The hike started in the parking lot and moved up through the trees. It was a nice, pleasant warm up. One thing that struck us immediately was all the trash and graffiti. It was literally everywhere you went. You couldn’t get away from it. After hiking so much around the US National Parks I just found it amazing that people have such little regard for their surroundings down there that they just toss their water bottle, candy wrapper, cigarette butts, etc onto the ground or into the water. Just amazing. There just is no attempt at all to contain it. We walked past a trash collection point during this hike (the only one we saw during our hikes) and there wasn’t even a garbage can around to contain the trash from animals. I have no idea what the point is of this collection point.
Once we broke out of the tree line, we started gaining some elevation. The graffiti continued all the way up too. We topped out around 13, 800 feet, about 800 feet or so below the summit, but the sun was going down by now and we would have had another two hours to the summit, plus the time to get back down so it just didn’t make sense. There just wasn’t any way to go for it without being able to start out earlier in the morning. In the photo below of us coming out of the trees, you can see a little peak directly above our heads, but below and to the right of the the summit. That was our high point for this climb.
The terrain started getting steep near our final rest break before we turned around. There was a lot of pumice and scree we were walking over. Little did we know how much scree we would have to deal with the rest of the week. It was on every mountain and I never want to see it again. Wishful thinking. I hate the stuff. At the top of our hike, Jake (in the blue jacket) talked about the next day and climbing in general. The view around us was nice. The smog was pretty bad to the west towards Mexico City so we couldn’t really see Popocatepetl or Iztaccihuatl, but we could look east to Pico de Orizaba. That’s the white peak in the distance.
After the descent back down to the resort, we got things organized for sleeping and then had dinner at the restaurant as a group. RMI rented two cabanas. Each cabana had one bathroom and a kitchen area. They each slept six. We shared our cabana with Jake, Geoff and Mark. Mark was from the UK and he was not feeling well. He injured his back about two months ago while boating and had a hard time conditioning for this trip. On this hike he made the decision to pull out of the trip. He could tell from this short hike up La Malinche that he was not in any condition to go on to Iztaccihuatl or Orizaba. That was too bad. Mark had already climbed Vinson Massif and Denali this year, so it was a bit of a disappointment for him in one aspect. He had dinner with us all and breakfast the next morning, but then left after we were dropped off in preparation for our climb on Iztaccihuatl.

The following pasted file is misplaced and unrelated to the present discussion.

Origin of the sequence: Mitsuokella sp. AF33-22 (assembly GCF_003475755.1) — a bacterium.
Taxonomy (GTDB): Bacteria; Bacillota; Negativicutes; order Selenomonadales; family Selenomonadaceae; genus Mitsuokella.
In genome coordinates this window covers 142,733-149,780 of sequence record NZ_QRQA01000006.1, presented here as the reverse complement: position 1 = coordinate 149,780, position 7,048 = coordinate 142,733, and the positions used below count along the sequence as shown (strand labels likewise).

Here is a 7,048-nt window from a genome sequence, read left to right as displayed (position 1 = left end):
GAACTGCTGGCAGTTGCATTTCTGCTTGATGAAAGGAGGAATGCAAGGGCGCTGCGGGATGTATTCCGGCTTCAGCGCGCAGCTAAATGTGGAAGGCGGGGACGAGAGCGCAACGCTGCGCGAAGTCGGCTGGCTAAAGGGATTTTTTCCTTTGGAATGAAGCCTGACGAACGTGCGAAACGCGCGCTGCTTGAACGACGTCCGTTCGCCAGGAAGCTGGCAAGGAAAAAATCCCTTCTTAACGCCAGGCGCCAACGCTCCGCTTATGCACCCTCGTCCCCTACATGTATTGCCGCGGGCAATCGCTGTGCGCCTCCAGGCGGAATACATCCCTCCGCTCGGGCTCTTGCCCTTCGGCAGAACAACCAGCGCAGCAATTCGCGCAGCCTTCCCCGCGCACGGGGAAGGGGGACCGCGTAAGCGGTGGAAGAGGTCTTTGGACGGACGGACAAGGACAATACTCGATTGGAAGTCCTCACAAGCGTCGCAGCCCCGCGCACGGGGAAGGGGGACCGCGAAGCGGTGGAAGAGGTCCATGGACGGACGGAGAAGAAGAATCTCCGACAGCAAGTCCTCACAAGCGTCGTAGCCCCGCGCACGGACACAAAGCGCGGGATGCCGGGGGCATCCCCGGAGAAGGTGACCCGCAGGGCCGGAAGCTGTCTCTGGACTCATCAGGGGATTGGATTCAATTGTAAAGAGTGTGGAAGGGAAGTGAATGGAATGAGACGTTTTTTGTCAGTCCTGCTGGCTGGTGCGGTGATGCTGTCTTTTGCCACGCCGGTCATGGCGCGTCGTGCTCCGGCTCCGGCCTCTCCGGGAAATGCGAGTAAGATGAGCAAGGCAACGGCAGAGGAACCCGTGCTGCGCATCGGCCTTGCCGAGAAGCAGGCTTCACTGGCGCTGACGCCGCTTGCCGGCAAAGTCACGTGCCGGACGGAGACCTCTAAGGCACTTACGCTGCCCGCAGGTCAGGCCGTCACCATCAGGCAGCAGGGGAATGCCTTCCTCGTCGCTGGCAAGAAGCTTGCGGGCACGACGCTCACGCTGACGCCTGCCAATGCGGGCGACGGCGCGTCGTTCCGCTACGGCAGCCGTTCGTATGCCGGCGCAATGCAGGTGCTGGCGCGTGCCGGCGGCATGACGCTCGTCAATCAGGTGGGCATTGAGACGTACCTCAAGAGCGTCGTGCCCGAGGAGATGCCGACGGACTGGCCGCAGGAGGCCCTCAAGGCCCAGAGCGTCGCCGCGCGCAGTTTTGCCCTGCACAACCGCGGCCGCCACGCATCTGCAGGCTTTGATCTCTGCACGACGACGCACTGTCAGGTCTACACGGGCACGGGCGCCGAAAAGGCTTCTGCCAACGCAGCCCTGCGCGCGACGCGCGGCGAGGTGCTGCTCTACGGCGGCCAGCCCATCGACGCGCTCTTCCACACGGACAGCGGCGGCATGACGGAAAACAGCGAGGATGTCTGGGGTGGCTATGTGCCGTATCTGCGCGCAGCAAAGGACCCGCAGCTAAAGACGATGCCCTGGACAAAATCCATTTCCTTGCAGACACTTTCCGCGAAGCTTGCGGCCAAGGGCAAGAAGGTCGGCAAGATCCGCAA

You can see in the two pictures above the various bottles of water laying about we had bought in Amecameca. Shelley is using one of our 10-liter bottles to prop the door open. The spots in the photo is the light from the flash reflecting off the dust in the air. The air everywhere was dirty like this. The air seemed cleaner at the resort then in Mexico City. We spent two nights in Mexico City during this trip and each morning I woke up with a soar throat from breathing the air. Just filthy. You’ll see what I mean later as I took some photos of the air quality later in the trip.
In the picture of dinner above, starting in the bottom left corner and working counter-clockwise: Demetria, Bob, Mark, Shelley, our driver Rogelio (I think that is how it is spelled), Joe, Martin, Lance (Lance is in the hat, Joe and Martin are out of view behind him), Geoff and Jake. We are eating our first course, Tortilla Soup. Man, this was good stuff.
We all slept pretty good this night. The following morning it was time to head towards Iztaccihuatl and our first summit attempt.